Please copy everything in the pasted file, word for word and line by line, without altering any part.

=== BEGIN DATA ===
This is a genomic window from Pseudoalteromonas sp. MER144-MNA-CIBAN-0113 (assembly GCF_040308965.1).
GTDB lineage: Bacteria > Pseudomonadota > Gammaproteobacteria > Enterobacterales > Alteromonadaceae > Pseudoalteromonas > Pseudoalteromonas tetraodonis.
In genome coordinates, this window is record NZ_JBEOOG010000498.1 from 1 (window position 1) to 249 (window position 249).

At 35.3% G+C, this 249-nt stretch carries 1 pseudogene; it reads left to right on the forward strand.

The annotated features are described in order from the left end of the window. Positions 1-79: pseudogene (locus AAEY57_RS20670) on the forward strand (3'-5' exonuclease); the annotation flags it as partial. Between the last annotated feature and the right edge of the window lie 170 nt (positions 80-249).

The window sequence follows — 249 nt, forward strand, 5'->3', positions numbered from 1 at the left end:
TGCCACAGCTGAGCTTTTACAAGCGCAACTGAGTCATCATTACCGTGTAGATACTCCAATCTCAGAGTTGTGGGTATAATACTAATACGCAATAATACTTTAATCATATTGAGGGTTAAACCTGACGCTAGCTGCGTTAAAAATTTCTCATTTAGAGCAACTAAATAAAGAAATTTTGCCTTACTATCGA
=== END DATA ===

This is a genomic window from Pseudoalteromonas sp. MER144-MNA-CIBAN-0113 (assembly GCF_040308965.1).
GTDB lineage: Bacteria > Pseudomonadota > Gammaproteobacteria > Enterobacterales > Alteromonadaceae > Pseudoalteromonas > Pseudoalteromonas tetraodonis.
In genome coordinates, this window is record NZ_JBEOOG010000498.1 from 1 (window position 1) to 249 (window position 249).

At 35.3% G+C, this 249-nt stretch carries 1 pseudogene; it reads left to right on the forward strand.

The annotated features are described in order from the left end of the window. Positions 1-79: pseudogene (locus AAEY57_RS20670) on the forward strand (3'-5' exonuclease); the annotation flags it as partial. Between the last annotated feature and the right edge of the window lie 170 nt (positions 80-249).

The window sequence follows — 249 nt, forward strand, 5'->3', positions numbered from 1 at the left end:
TGCCACAGCTGAGCTTTTACAAGCGCAACTGAGTCATCATTACCGTGTAGATACTCCAATCTCAGAGTTGTGGGTATAATACTAATACGCAATAATACTTTAATCATATTGAGGGTTAAACCTGACGCTAGCTGCGTTAAAAATTTCTCATTTAGAGCAACTAAATAAAGAAATTTTGCCTTACTATCGA